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Title: The cognitive poetics of horror fiction
Author: Stewart-Shaw, Lizzie
Awarding Body: University of Nottingham
Current Institution: University of Nottingham
Date of Award: 2017
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This thesis explores the emotional experience of reading horror fiction from a cognitive-poetic perspective. The approach adopted in this thesis combines thorough consideration of Text World Theory, attention and resonance, emotion studies, and online reader responses to provide a detailed analysis of the texture of the horror-reading experience. Three classic contemporary horror novels are the analytical focus of this investigation: Ira Levin’s (1967) Rosemary’s Baby, Stephen King’s (1986) IT, and William Peter Blatty’s (1971) The Exorcist. These popular novels were chosen for their ability to evoke anxiety, fear, and disgust in readers, respectively. The primary intention of this thesis is to be an original contribution to the fields of stylistics, cognitive poetics, and the literary critical understanding of horror fiction. This thesis argues for a multifaceted approach to understanding the emotional experience of horror fiction, which is considered in terms of movement. As the conceptual metaphor EMOTION IS MOVEMENT recurs as an experiential effect of the horror-reading process throughout the reader-response data in this thesis, the frameworks applied aim to give insight to the readerly experience of conceptual movement. This thesis proposes that negation and other negatively oriented lexis establish the macabre ambience of the text-world space and that manipulation of movement through world-switching contributes to negative emotions evoked through the experience of these horror text-worlds.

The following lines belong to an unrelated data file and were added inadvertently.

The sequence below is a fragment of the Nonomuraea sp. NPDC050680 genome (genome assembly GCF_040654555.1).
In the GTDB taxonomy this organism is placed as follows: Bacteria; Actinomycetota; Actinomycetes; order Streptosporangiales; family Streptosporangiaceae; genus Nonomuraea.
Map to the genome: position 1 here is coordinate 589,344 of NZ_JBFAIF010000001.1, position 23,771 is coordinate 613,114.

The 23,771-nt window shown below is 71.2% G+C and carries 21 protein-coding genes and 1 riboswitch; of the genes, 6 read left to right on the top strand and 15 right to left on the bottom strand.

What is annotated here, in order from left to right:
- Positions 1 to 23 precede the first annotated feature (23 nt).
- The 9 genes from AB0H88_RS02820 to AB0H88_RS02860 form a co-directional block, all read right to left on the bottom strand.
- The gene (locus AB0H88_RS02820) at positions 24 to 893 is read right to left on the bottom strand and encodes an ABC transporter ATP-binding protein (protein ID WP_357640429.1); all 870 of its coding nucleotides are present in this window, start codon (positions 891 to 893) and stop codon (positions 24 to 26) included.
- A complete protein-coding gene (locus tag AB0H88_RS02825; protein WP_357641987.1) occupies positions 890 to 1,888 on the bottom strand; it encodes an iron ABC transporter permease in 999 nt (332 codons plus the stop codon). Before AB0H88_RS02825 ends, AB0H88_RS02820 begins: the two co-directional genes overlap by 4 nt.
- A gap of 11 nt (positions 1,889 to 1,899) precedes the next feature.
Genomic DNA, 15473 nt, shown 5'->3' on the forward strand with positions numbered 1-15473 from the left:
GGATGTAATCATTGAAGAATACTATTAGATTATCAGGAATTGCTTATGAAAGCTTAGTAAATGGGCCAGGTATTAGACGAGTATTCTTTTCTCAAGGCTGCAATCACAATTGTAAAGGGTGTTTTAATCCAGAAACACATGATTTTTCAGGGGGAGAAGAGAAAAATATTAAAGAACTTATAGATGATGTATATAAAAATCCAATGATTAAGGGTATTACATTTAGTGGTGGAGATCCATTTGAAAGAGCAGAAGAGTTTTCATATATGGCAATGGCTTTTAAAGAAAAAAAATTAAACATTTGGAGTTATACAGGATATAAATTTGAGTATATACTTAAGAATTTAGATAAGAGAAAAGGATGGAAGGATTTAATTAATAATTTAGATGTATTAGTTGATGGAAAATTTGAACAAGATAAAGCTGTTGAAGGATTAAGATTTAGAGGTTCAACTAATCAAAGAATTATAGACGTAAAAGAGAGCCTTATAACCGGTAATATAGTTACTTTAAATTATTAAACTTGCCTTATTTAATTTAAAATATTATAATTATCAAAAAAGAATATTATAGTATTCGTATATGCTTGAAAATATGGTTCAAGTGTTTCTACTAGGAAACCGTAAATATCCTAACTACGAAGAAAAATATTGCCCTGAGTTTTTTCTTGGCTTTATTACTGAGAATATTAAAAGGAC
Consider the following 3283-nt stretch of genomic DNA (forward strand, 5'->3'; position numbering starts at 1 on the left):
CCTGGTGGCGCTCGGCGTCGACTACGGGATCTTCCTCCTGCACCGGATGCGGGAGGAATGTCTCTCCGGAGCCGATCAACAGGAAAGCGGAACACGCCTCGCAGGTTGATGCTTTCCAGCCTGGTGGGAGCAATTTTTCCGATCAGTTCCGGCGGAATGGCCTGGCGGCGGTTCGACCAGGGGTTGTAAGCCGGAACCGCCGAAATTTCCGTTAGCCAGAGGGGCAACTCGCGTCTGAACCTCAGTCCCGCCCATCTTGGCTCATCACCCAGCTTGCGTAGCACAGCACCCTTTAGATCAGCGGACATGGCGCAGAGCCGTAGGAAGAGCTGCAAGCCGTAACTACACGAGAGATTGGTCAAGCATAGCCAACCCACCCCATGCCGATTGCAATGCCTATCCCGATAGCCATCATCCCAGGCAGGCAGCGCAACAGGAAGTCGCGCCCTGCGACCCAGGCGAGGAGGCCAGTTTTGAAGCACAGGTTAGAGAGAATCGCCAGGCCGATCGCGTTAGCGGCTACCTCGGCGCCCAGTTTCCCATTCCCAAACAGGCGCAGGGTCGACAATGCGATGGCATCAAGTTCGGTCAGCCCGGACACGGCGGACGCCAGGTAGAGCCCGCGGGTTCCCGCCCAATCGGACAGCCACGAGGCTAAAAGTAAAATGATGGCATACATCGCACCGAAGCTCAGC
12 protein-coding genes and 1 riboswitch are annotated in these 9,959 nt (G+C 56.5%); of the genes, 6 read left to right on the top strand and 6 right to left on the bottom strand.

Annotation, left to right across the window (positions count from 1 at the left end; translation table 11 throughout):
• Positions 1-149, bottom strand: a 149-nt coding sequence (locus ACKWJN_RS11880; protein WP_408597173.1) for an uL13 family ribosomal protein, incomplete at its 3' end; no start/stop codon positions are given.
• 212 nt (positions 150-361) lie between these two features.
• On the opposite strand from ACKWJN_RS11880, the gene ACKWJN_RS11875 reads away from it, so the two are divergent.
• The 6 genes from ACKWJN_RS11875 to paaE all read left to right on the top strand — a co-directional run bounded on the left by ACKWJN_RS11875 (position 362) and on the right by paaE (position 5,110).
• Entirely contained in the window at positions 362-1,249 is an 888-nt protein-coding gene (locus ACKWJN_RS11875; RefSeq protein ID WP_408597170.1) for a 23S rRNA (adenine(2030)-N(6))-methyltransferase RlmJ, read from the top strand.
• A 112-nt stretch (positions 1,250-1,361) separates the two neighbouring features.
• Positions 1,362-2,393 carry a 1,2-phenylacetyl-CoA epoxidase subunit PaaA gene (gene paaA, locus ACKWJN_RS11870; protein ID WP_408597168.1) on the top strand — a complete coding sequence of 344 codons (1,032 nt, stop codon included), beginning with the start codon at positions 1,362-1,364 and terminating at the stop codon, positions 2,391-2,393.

Supervisor: Not available Sponsor: Not available
Qualification Name: Thesis (Ph.D.) Qualification Level: Doctoral
EThOS ID:  DOI: Not available
Keywords: PS American literature